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Ismail Pasha (Khedive from 1867–1879)

Khedive , less common or obsolete chedive ( Ottoman خدیو Hıdiv , DMG ḫidīw ), was a title given to the governors of the Ottoman province of Egypt from 1867 to 1914.


Egypt was conquered by the Ottoman Empire in 1517 . Under Muhammad Ali Pasha (1805–1849) the country achieved relative independence. He and his successors ( dynasty of Muhammad Ali ) were able to achieve a certain degree of independence under Ottoman rule. The title of a khedive (instead of a wali ) was intended to express the nominal sovereignty of the Ottoman Empire over the de facto independent and increasingly under the influence of the great European powers (especially Great Britain ).

Already Muhammad Ali Pasha 1845 was the title of Khedive been awarded by the Sublime Porte, however, he had himself never used that title. After the death of a successor to Muhammad Said on January 18, 1863, Ismail Pasha was proclaimed Wali (governor) . In 1867, in exchange for the doubling of the tribute to the Ottoman Empire, he was given the hereditary title of Khedive by Sultan Abdülaziz .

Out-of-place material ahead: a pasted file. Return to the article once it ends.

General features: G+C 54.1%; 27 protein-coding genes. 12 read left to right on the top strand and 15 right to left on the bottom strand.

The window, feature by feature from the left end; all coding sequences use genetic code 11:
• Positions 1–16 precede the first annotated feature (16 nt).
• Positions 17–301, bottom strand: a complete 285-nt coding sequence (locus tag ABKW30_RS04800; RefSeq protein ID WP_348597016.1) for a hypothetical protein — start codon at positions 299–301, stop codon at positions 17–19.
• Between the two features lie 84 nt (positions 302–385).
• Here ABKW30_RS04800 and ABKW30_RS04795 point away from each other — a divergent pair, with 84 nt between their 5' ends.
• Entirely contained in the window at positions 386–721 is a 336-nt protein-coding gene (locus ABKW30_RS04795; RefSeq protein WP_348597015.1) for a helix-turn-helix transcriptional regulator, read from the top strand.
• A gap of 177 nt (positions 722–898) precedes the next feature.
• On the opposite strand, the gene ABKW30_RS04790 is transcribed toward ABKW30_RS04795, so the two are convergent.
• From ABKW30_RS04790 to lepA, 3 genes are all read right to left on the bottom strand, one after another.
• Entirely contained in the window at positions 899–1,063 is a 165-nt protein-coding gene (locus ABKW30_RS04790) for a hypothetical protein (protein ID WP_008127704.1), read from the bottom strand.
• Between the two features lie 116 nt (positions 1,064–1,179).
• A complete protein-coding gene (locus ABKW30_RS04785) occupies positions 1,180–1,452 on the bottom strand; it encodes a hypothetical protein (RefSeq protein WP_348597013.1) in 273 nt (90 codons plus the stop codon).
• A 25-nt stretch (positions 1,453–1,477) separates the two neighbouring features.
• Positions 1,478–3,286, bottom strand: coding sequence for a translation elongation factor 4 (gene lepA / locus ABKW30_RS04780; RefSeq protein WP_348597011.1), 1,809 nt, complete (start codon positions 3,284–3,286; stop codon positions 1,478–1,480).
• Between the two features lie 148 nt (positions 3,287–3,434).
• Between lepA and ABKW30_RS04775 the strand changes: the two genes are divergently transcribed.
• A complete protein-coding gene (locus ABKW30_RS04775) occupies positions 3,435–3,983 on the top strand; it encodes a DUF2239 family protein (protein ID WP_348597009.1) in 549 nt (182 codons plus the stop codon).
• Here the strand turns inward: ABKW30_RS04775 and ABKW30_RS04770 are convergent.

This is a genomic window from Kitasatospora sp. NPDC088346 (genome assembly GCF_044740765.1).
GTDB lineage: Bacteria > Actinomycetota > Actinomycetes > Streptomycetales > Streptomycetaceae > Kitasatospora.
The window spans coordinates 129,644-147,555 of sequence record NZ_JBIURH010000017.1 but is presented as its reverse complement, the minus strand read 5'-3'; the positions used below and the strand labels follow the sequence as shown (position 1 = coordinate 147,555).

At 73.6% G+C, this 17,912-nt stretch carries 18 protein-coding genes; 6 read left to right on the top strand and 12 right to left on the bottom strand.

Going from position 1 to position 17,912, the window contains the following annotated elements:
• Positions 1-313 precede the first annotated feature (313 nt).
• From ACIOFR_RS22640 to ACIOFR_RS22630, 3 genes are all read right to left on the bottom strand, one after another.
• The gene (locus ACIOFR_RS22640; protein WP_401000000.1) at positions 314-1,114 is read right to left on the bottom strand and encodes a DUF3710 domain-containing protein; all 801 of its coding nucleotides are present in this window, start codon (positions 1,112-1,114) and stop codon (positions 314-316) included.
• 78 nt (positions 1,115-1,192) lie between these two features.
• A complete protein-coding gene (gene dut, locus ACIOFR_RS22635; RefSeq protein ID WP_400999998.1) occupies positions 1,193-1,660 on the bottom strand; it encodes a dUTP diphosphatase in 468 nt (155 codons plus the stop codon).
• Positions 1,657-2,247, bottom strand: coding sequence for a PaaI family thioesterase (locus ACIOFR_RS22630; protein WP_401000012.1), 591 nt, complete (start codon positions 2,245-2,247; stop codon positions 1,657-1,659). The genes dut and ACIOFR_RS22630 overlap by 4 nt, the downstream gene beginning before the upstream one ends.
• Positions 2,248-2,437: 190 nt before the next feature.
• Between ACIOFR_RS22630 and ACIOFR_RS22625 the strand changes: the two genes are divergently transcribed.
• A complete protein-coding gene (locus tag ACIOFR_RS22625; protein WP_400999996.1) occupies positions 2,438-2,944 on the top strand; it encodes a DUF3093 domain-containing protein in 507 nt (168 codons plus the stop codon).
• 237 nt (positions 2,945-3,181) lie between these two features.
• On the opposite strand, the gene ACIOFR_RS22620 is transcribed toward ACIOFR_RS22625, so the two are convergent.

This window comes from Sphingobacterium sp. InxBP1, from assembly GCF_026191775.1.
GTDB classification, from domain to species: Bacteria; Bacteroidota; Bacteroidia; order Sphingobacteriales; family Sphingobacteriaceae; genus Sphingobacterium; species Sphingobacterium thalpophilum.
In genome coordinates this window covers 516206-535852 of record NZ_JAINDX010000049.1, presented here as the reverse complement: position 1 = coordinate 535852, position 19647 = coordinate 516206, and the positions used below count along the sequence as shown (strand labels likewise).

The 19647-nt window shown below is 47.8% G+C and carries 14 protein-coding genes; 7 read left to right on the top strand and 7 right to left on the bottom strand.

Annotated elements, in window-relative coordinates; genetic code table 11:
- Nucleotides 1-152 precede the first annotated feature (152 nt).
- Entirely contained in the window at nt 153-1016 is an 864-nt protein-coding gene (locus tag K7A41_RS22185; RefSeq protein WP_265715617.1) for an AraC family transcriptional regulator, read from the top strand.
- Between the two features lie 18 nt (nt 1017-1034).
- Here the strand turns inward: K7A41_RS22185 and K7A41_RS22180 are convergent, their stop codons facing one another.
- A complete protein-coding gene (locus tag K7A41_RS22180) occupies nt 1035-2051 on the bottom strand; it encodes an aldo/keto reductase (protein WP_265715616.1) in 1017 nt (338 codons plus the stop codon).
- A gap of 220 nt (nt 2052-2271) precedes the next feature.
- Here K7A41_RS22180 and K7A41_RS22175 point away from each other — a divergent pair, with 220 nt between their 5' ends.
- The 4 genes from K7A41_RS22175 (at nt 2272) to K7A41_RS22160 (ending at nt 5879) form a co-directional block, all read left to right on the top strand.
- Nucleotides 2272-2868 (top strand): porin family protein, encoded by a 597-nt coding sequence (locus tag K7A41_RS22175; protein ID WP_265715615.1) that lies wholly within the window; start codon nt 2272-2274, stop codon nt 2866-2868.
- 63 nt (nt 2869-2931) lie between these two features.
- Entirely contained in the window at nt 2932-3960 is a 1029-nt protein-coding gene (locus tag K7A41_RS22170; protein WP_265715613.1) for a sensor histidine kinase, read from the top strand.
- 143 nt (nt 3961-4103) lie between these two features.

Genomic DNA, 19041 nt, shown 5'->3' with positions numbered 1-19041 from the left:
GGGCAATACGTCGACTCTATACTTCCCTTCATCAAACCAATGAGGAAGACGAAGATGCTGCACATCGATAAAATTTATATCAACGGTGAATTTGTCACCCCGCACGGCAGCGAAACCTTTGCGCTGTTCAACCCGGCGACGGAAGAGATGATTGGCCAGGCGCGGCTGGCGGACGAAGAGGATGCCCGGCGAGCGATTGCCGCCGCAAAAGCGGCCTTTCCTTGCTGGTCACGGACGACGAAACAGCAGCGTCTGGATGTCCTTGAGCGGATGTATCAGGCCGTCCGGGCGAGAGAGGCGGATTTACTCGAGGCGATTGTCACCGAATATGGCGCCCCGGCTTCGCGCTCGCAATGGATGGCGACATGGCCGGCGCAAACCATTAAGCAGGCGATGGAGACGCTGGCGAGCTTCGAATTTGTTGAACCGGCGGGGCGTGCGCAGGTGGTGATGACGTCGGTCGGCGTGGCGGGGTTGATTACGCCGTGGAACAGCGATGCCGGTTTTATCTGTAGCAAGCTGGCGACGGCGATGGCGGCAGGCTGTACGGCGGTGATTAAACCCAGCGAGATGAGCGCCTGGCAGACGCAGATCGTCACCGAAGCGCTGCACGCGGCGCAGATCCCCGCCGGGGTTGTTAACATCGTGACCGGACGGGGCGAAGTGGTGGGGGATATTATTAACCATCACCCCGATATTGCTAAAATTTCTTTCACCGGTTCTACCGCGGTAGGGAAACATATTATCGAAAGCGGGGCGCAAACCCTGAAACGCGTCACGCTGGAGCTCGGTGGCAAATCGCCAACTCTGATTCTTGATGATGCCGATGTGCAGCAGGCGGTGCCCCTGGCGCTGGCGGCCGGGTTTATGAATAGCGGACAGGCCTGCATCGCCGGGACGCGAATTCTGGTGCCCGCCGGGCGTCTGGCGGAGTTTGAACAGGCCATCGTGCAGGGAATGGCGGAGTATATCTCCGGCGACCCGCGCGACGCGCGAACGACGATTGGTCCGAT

During the Anglo-Egyptian War , the country was occupied by British troops under Garnet Joseph Wolseley in 1882 . Great Britain took control of the country without ending its formal assignment to the Ottoman Empire. The Khedive of Egypt remained formally a vassal of the Ottomans. British rule was represented by the Consul General , who, as an advisor to the Khedive, was the actual ruler of the country.

After the Ottoman Empire entered the First World War on November 1, 1914 and the subsequent proclamation of the British Protectorate over Egypt, the title was changed to " Sultan " to illustrate the separation of Egypt from the Ottoman Empire. From 1922, after the formal independence of Egypt, the rulers carried the title " King " (Arabic Malik ).

The title has the approximate meaning as "(case) vizier ", " Prince " or " Lord " (English " Lord "). A khedive was ranked higher than field marshal , third in the protocol for civil servants after Sadrazam and Sheikhul Islam.

Khedives of Egypt

See also

Individual evidence

  1. Derived from Persian خدیو, DMG ḫadīw , 'Herr (scher), master', related to Bactrian χοαδηο xoadēo ; see Nicholas Sims-Williams : BACTRIAN LANGUAGE . In: Ehsan Yarshater (Ed.): Encyclopædia Iranica . (English, - including references). .
  2. Khedive . In: Meyers Konversations-Lexikon . 4th edition. Volume 3, Verlag des Bibliographisches Institut, Leipzig / Vienna 1885–1892, p. 907.
  3. Yılmaz Öztuna: Tarih ve Politika Ansiklopedisi (German: History and Politics Encyclopedia ) Editor: Ötüken, 1st edition, 2006 ISBN 975-437-599-2 (Turkish)